Night travel is commonplace when visiting Central and Eastern Europe. On arriving in Tashkent, Uzbekistan, in 1999 on an assignment for the Asian Development Bank focusing on the development of the Privatisation Investment Funds (PIF) market and the creation of a clearing and settlement system, I was dropped off at my rented apartment early in the morning only to be visited an hour or so later by the local tax police. A conversation was had through a closed front door and agreement reached that they should return later in the day, by which time I had already moved to a more secure apartment. I had the opportunity to return again in July 2004 to review the market development; however, we lost a number of work days on the assignment as the city was closed down following suicide bomb attacks on the US and Israeli embassies on July 30, 2004. Not all was doom and gloom, as Uzbekistan gave me the opportunity to visit what I believe to be the most beautiful city in the world, Samarkand.
During a meeting at the Brown Brothers Harriman offices on Milk Street in Boston in 2001, my mobile phone went off. My wife was calling from London and telling me to get to a TV set and watch the unfolding horror story of 9/11. It was thanks to my client, the DCC, that we were in Boston then as we were previously scheduled to have been in New York City on that day.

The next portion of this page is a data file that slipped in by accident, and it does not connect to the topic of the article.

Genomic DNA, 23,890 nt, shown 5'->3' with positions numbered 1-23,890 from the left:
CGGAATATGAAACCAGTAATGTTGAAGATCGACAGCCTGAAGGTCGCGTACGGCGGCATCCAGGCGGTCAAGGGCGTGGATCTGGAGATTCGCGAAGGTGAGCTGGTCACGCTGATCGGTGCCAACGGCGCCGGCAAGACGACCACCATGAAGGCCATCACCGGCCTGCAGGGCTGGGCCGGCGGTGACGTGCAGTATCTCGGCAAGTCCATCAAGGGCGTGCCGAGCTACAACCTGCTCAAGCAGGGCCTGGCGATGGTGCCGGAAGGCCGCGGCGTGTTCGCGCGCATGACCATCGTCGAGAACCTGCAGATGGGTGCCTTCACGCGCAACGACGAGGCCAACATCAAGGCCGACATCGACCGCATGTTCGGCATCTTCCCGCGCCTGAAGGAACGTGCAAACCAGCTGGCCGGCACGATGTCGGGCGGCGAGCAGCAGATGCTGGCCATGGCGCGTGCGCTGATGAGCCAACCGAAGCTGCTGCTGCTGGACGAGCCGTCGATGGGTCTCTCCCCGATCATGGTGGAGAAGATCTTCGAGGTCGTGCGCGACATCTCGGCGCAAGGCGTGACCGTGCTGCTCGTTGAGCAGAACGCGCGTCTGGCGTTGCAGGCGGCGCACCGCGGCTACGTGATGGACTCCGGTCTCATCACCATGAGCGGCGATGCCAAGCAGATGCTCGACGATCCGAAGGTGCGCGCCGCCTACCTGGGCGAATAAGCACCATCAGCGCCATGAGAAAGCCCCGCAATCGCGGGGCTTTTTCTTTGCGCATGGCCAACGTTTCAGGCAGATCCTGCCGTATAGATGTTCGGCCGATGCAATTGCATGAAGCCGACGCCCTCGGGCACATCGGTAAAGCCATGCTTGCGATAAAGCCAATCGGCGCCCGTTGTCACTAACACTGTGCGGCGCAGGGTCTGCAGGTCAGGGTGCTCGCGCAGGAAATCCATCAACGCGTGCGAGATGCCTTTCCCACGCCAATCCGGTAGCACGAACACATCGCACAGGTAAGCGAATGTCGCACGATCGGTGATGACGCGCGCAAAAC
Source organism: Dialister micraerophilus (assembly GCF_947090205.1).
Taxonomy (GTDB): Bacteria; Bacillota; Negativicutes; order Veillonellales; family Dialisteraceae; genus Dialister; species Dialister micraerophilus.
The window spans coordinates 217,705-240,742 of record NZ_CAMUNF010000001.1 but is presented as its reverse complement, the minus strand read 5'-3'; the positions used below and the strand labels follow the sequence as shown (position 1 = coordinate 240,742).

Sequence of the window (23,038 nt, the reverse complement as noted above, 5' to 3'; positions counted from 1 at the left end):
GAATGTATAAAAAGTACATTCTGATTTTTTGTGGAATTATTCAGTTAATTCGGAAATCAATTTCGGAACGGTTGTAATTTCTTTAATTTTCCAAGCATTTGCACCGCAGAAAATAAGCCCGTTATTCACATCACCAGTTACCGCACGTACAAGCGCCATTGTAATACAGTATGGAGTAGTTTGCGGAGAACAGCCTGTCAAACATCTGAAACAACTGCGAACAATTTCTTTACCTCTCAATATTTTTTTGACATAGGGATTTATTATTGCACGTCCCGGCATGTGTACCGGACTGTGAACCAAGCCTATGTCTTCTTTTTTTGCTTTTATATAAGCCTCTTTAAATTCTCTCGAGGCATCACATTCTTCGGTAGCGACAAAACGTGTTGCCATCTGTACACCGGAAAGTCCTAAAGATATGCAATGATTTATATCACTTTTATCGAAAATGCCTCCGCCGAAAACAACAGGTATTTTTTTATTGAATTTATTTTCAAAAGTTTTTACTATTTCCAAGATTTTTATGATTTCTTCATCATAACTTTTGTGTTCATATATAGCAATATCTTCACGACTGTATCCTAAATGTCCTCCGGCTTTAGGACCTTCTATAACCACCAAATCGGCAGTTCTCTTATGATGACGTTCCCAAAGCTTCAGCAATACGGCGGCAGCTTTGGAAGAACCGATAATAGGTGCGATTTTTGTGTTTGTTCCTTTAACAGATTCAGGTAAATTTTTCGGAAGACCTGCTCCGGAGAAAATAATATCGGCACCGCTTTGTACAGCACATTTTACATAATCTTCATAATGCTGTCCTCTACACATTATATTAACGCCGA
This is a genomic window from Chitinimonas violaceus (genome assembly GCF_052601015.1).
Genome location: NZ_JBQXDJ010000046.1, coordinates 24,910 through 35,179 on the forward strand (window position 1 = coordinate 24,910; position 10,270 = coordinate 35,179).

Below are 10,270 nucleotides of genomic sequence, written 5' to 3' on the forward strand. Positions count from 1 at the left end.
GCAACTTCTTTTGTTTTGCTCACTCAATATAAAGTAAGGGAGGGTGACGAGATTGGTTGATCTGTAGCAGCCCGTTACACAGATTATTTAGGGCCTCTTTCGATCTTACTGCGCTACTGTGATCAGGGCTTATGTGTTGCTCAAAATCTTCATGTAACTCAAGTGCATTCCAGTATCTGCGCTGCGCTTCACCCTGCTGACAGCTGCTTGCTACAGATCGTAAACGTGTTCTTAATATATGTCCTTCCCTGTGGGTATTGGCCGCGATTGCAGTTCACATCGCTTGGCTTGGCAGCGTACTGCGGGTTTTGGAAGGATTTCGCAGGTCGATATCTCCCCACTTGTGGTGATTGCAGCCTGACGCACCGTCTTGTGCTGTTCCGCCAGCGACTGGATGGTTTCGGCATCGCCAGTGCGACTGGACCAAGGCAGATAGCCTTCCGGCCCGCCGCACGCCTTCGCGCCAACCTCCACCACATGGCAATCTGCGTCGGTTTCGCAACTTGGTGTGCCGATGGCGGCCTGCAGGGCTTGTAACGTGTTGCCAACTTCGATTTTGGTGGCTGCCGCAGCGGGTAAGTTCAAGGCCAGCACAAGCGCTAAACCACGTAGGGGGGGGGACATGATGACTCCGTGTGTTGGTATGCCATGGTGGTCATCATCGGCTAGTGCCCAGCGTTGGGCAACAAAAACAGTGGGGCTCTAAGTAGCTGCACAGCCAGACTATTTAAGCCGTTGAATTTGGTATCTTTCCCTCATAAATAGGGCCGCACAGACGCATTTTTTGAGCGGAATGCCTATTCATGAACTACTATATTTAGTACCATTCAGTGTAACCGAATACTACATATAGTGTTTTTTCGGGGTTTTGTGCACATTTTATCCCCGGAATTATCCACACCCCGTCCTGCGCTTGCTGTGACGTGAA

In early 2004 I was assigned to a World Bank project to develop the Tirana Stock Exchange (TSE) in Albania. Our accommodation during the nine-month assignment was the Rogner Hotel, which was at the time also the headquarters for KFOR and NATO following the Kosovo crisis. Mealtimes at the hotel required navigating around the machine guns and small arms of the various NATO countries in residence at the time. Albania is a country pockmarked with over 700,000 bunkers constructed during the time of Communist paranoia. Our local counterparts told us “we have no place to live, but we have plenty of bunkers”; there is still one bunker for every four Albanians. The project was greatly frustrated by the refusal of the Albanian central bank to give up the monthly T-Bill auctions to the TSE, and, to this day, the exchange has very limited market functionality. In contrast to the central bank’s stubbornness, it was interesting to note that the pavement outside their main office was the meeting and distribution point for all the illegal black-market money changers.
I have also had the opportunity to be closely involved with the development of the pension fund and custody business in Lagos, Nigeria. I relocated there in October 2005 as the managing director of Zenith Pensions Custodian Limited, a newly formed pension fund custodian. Early in my assignment I was asked to arrange for a gift to be sent to the head of PENCOM, the pension regulator, to celebrate the wedding of his daughter. On asking for a copy of the corporate gift catalogue to make the selection, I was told it would either be a horse or a cow. I still wonder if they branded the corporate logo on the animal’s backside.